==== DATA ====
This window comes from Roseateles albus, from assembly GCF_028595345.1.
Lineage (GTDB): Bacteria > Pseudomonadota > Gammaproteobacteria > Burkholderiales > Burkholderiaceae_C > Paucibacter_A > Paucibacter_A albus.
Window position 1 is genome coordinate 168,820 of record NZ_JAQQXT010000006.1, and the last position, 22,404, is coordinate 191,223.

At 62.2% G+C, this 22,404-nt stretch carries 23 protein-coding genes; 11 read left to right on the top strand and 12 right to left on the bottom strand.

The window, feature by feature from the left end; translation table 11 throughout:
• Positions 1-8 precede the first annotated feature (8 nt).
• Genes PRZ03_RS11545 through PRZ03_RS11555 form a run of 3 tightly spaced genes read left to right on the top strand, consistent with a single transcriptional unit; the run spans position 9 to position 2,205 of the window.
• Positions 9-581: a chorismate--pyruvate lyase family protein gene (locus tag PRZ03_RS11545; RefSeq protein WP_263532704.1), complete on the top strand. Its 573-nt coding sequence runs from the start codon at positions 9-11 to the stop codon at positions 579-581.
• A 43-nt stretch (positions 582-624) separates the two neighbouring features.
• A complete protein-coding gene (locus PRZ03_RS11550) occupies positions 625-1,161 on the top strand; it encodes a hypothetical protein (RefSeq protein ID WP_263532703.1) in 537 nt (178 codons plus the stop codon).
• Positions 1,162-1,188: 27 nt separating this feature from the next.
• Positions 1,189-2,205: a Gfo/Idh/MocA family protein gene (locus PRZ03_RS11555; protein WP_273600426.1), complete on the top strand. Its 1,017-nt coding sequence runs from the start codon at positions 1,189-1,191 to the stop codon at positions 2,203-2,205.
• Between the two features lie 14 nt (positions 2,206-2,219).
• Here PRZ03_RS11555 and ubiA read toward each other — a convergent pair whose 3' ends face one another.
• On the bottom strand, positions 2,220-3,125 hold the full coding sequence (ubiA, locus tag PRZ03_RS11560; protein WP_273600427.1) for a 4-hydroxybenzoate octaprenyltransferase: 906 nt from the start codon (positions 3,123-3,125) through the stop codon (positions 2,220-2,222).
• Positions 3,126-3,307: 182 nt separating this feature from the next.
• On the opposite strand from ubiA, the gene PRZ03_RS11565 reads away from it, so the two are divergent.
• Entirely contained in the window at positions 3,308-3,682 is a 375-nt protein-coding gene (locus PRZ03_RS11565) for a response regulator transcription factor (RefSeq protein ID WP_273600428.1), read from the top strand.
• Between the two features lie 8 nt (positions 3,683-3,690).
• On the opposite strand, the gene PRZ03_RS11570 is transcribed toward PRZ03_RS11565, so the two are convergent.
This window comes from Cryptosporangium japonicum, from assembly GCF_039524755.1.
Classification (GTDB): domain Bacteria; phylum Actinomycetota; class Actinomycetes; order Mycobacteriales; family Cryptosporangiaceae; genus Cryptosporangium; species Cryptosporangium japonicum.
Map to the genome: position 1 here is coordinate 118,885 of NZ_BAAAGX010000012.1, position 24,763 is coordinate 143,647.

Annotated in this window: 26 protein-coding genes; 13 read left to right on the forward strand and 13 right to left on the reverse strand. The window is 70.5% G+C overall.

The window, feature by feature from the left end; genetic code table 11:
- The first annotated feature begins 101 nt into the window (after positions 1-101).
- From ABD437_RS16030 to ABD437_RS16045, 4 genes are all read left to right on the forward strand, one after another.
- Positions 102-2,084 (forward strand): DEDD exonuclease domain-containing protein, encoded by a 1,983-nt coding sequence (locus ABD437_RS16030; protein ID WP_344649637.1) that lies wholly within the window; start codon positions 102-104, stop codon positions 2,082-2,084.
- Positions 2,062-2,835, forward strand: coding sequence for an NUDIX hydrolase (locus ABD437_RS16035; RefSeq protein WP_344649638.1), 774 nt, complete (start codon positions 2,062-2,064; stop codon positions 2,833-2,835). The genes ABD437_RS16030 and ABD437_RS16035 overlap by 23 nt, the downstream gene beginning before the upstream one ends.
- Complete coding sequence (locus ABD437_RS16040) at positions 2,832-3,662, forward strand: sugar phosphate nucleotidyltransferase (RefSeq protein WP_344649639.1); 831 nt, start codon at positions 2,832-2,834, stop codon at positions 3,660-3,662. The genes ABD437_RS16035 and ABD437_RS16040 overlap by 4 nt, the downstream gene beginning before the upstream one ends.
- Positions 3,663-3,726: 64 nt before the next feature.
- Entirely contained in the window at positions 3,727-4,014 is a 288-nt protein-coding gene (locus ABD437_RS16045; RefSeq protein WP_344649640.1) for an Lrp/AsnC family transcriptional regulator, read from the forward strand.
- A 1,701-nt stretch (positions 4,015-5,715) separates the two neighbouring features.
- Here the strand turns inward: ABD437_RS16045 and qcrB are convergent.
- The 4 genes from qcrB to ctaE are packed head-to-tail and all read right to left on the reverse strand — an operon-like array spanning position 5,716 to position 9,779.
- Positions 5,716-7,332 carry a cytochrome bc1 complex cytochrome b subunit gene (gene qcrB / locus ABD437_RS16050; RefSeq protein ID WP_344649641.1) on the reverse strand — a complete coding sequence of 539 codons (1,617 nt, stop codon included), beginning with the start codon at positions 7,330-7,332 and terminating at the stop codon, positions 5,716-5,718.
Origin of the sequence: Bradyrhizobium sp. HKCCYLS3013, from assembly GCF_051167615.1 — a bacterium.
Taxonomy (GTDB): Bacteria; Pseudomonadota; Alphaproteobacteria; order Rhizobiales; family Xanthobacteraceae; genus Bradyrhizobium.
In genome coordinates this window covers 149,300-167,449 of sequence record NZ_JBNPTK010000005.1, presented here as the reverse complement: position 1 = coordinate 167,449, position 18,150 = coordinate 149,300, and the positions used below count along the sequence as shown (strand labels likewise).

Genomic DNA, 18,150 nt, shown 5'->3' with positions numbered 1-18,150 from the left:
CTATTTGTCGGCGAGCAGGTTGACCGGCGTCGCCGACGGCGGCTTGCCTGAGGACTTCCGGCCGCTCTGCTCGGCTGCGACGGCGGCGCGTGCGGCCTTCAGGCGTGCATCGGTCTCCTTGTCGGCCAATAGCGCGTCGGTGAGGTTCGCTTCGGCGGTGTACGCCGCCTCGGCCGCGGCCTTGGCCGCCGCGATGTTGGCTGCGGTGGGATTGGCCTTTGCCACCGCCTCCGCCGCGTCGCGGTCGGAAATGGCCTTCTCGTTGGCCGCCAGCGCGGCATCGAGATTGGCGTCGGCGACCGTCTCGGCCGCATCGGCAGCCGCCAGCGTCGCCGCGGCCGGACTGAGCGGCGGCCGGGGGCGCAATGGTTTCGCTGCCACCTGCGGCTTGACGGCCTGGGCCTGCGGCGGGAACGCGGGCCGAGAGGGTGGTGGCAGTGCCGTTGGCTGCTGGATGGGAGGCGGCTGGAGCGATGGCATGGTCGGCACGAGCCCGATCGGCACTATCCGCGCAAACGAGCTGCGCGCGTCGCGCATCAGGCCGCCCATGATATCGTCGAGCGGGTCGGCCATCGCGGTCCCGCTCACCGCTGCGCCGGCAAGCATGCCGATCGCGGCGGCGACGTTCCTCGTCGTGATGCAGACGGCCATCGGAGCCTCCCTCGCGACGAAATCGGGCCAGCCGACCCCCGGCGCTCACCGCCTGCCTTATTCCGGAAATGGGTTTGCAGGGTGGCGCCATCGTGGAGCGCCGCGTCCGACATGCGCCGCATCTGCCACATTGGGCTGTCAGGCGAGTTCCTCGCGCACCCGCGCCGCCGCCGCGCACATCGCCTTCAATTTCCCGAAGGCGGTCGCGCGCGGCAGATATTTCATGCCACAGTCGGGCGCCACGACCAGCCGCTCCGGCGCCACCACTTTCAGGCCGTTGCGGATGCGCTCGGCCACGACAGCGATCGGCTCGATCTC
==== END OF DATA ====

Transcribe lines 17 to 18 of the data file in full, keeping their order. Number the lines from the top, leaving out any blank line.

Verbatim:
• On the opposite strand from ubiA, the gene PRZ03_RS11565 reads away from it, so the two are divergent.
• Entirely contained in the window at positions 3,308-3,682 is a 375-nt protein-coding gene (locus PRZ03_RS11565) for a response regulator transcription factor (RefSeq protein ID WP_273600428.1), read from the top strand.